CGM may be cost-effective in type 1 diabetes
medwireNews: Analysis of the DIAMOND study shows that continuous glucose monitoring (CGM) in patients with type 1 diabetes could be considered cost-effective, although this depends on the value for money threshold used.
The average 6-month direct and indirect costs of diabetes were US$ 11,032 (€ 8945) for the 105 CGM users in the DIAMOND trial and $ 7236 (€ 5867) for the 53 control participants, with the difference between the groups largely accounted for by the CGM device costs of $ 2554 (€ 2071) – averaging $ 15.20 (€ 12.32) per day. Offsetting this slightly was around a $ 100 (€ 81) reduction in glucose testing strip costs over the 6 months.
As previously reported, CGM led to a 1.1% reduction in glycated hemoglobin in this population of multiple daily injection users, compared with a 0.4% reduction in the control group. Extrapolating these findings to a lifetime, the researchers calculated the expected reductions in major diabetic complications associated with CGM use, including retinopathy, nephropathy, neuropathy, and cardiovascular complications.
Overall, GCM users gained 0.72 life–years and 0.54 quality-adjusted life–years (QALY), although the researchers stress that “[w]hether a 6-month treatment effect will be sustained over a person’s lifetime is not clear.”
Lifetime costs would be $ 55,208 (€ 44,766) greater with CGM use, giving an average incremental cost-effectiveness ratio (ICER) of $ 98,108 (€ 79,551) per QALY, report the researchers in Diabetes Care.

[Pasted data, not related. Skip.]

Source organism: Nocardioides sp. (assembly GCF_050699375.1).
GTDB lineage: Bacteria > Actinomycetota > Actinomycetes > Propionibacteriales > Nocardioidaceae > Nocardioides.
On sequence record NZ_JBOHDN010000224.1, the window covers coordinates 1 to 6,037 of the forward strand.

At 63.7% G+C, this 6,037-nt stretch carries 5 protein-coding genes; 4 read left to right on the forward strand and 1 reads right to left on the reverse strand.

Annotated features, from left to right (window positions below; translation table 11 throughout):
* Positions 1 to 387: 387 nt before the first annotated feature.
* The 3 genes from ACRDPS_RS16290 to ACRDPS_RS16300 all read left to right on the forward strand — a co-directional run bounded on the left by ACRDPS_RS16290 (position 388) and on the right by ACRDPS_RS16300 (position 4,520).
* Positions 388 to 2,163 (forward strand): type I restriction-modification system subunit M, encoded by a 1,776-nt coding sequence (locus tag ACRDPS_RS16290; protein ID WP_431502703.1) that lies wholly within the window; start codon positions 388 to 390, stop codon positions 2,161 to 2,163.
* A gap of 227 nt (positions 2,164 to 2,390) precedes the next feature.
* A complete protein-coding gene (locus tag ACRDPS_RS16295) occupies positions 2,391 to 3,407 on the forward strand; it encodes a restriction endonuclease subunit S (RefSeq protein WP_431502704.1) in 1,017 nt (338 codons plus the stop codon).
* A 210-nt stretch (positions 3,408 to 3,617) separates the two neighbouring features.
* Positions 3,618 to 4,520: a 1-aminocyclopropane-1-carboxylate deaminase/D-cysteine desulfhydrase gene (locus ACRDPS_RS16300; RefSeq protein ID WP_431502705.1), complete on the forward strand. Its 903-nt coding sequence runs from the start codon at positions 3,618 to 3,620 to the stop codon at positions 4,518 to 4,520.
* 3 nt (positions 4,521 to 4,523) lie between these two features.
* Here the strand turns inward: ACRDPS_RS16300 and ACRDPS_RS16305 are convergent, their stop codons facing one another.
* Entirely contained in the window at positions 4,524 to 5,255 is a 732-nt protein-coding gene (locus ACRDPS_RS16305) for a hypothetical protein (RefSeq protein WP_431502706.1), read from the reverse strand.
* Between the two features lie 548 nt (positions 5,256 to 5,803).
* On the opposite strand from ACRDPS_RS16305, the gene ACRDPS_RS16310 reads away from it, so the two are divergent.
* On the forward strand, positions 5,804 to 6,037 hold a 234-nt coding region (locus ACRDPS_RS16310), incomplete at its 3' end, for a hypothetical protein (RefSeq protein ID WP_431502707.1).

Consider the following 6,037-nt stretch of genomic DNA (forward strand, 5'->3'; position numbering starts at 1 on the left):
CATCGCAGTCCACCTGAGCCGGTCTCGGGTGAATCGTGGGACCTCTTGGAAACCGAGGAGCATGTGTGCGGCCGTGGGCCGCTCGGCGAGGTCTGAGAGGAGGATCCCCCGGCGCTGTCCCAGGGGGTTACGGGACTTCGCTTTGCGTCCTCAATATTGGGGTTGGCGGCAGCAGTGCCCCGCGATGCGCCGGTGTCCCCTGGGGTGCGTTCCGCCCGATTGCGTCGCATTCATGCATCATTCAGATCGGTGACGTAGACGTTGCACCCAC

Wen Wan (University of Chicago, Illinois, USA) and study co-authors say that this is below the acceptable cost per QALY thresholds estimated from coverage decisions by US health insurance companies, reflecting “societal preferences” in the USA.
In the UK, however, NICE uses a cost per QALY threshold of £ 20,000 (€ 23,177; € 28,572) to £ 30,000 (€ 34,766; $ 42,858), which has not increased over time despite increases in NHS budget and productivity.
But Wan and team argue that “reasonable extended use of CGM components” would reduce its annual cost to $ 3271 (€ 2652), in turn reducing the ICER to $ 33,459 (€ 27,130) per QALY. Patients in DIAMOND used the Dexcom G4 system; real-world use of the G5 system produces an ICER of $ 41,464 (€ 33,621) per QALY, say the researchers.
medwireNews is an independent medical news service provided by Springer Healthcare. © 2018 Springer Healthcare part of the Springer Nature group
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